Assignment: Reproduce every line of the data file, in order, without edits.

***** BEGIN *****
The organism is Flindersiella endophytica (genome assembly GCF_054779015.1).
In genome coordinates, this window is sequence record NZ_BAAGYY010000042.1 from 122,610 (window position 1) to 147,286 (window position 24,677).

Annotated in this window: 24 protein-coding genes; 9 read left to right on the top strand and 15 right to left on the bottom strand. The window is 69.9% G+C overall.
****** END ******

The organism is Flindersiella endophytica (genome assembly GCF_054779015.1).
In genome coordinates, this window is sequence record NZ_BAAGYY010000042.1 from 122,610 (window position 1) to 147,286 (window position 24,677).

Annotated in this window: 24 protein-coding genes; 9 read left to right on the top strand and 15 right to left on the bottom strand. The window is 69.9% G+C overall.